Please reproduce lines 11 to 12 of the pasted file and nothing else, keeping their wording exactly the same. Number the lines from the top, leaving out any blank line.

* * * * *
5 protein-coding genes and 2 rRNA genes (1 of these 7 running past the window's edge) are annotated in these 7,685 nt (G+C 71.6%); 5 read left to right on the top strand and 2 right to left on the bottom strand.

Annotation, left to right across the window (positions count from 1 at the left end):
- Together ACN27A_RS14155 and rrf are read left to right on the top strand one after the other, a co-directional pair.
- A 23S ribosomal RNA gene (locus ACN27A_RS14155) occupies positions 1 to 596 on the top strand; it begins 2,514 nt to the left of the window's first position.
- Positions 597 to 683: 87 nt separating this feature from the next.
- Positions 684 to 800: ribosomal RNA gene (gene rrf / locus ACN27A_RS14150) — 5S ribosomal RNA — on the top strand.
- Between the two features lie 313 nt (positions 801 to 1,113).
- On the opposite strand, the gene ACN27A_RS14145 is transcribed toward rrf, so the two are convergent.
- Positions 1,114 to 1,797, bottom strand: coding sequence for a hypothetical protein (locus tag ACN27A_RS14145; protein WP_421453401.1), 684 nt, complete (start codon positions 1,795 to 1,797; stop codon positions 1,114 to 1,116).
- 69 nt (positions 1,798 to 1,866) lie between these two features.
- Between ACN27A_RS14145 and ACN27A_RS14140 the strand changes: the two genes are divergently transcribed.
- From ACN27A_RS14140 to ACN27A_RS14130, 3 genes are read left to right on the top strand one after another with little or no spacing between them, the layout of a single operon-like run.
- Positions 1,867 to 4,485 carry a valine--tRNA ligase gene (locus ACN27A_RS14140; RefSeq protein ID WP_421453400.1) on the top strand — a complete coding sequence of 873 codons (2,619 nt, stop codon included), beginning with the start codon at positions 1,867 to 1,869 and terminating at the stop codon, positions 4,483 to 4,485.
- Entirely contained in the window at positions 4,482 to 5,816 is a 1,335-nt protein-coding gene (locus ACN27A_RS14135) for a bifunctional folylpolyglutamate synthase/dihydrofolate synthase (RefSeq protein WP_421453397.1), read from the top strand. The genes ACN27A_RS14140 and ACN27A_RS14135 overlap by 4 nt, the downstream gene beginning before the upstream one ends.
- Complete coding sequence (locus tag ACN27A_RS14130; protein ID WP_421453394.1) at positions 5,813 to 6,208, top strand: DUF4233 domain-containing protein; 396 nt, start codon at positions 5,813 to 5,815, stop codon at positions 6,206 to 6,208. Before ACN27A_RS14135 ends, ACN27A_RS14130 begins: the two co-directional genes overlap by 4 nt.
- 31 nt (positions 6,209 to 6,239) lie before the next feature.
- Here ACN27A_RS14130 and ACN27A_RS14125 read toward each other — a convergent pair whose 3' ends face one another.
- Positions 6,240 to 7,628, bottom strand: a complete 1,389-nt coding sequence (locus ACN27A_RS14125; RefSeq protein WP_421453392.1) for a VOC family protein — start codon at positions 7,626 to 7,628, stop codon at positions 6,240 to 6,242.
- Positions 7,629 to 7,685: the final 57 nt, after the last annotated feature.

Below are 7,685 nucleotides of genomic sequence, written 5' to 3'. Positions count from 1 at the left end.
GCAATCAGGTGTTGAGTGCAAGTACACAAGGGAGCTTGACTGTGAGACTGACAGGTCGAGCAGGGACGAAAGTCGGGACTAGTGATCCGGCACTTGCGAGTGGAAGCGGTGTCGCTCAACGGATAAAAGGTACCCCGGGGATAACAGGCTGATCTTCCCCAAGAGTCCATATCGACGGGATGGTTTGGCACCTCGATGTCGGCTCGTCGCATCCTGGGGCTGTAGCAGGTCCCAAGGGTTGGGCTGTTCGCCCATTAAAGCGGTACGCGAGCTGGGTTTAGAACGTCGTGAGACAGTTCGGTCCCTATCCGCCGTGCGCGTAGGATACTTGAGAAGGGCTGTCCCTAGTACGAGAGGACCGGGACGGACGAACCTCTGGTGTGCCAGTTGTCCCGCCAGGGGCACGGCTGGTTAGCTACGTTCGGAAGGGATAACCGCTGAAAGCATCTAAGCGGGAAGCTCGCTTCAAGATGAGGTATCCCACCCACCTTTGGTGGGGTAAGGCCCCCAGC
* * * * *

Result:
- Between ACN27A_RS14145 and ACN27A_RS14140 the strand changes: the two genes are divergently transcribed.
- From ACN27A_RS14140 to ACN27A_RS14130, 3 genes are read left to right on the top strand one after another with little or no spacing between them, the layout of a single operon-like run.